M1 Carbine - Why the dislike?

Discussion in 'General Military Arms & History Forum' started by ysacres, Mar 7, 2003.

  1. ysacres

    ysacres Well-Known Member Supporting Member

    Nov 10, 2001
    Wazzu WA
    V.I.P. Member
    Posts: 51
    (9/13/02 10:22:47 pm)
    M1 Carbine- why the dislike?
    first allow me to thank you all for your help/suggestions on picking a new battle rifle. my next question is why the disdain for the M1 Carbine?? i know the basics, it was never intended to be a primary front lines battle rifle, and the "official" explanaition for it was a substitute for a sidearm for those who needed one, the .30 carbine is puny, under powered, ect. , ammo availability can be an issue, stopping power.. the list goes on and on and on. i have known people who have taken deer with an M1 Carbine, not always one shot, but they hadnt lost one yet, so it has some power to it. if it was loaded with GOOD hollowpoints (if they are available, and according to the armorers at gunsite or was it thunder ranch?? either way they had advised me twords a carbine with hp's in the first place) where was i? ohh good hollow points or good handloads that have been bumped up a bit, to give the .30 carbine alittle more ummphfhff to it... ive been told, with no first hand experience, that it is a solid rifle, reliable, easy to operate (i know this last from handling experience in shops and at shows), light weight, compact, and inexpensive... still considering one for my wife, since the good ol AR isnt kalifornia legal for new purchase. PLEASE EDUCATE ME HERE, SO I CAN MAKE THE BEST DECISION I POSSIBLY CAN ARMED WITH ALL THE FACTS!!!!!! thanks in advance Ray in California...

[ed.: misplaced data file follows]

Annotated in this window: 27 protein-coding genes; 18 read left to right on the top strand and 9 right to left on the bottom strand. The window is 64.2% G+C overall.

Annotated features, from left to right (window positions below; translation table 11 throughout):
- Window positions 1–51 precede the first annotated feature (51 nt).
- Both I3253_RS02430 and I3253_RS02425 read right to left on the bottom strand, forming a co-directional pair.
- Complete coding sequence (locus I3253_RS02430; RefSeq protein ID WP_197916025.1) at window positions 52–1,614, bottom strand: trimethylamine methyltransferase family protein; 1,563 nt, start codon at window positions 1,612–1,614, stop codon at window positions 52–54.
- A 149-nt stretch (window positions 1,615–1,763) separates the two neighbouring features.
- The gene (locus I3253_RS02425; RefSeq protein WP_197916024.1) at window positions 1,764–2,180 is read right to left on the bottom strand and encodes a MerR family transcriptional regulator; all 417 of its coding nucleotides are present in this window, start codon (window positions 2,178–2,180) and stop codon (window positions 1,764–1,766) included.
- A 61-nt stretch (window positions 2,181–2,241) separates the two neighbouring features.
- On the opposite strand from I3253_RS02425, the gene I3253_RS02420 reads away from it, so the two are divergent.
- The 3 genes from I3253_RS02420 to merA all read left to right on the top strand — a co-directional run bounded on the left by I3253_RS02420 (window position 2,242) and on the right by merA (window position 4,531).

p.s. i have not thrown out the window the advice given to me in my last post, and wife doesnt dig the SKS, or the 10 round capacity, or trying to find good detachable mags for them, lets face it U.S.A. brand mags SUCK!!!!
    "Beware the man with only one gun, chances are he KNOWS how to use it."

    *TFF Senior Staff*
    Posts: 6089
    (9/13/02 11:10:48 pm)
    Reply Re: M1 Carbine- why the dislike?
    Being in California puts limits on any type of rifle like this. I have always liked both SKS models, with a fondness for the "D" model. (Takes AK mags)

    I also have had a love hate relationship with the carbine.
    My Uncle has one, and it a fine shooting rifle, great for plinking.....don`t misunderstand.....I`m not going to stand in front of it. But I did see a hog absorb 25 shots under 30 yards and never slow down. This was in his yard at dusk, these were FMJ`s, and I doubt HP`s would have even broken skin.

    Easy to control, with little recoil. I have seen M2`s fired too. Very little muzzle climb.

    I get the mood to buy one, just to have one.....but that is the only reason and it wains fast. They are nice "plinkers"
    But ain`t cheap to shoot and ammo just ain`t there either.

    I still say the M1a and .308 is easy and cheap to come by.
    Reloadable and powerful.

    Remember, several companies tried to market pistols in this caliber for hunting, they all failed. Best LTS

    V.I.P. Member
    Posts: 53
    (9/13/02 11:23:52 pm)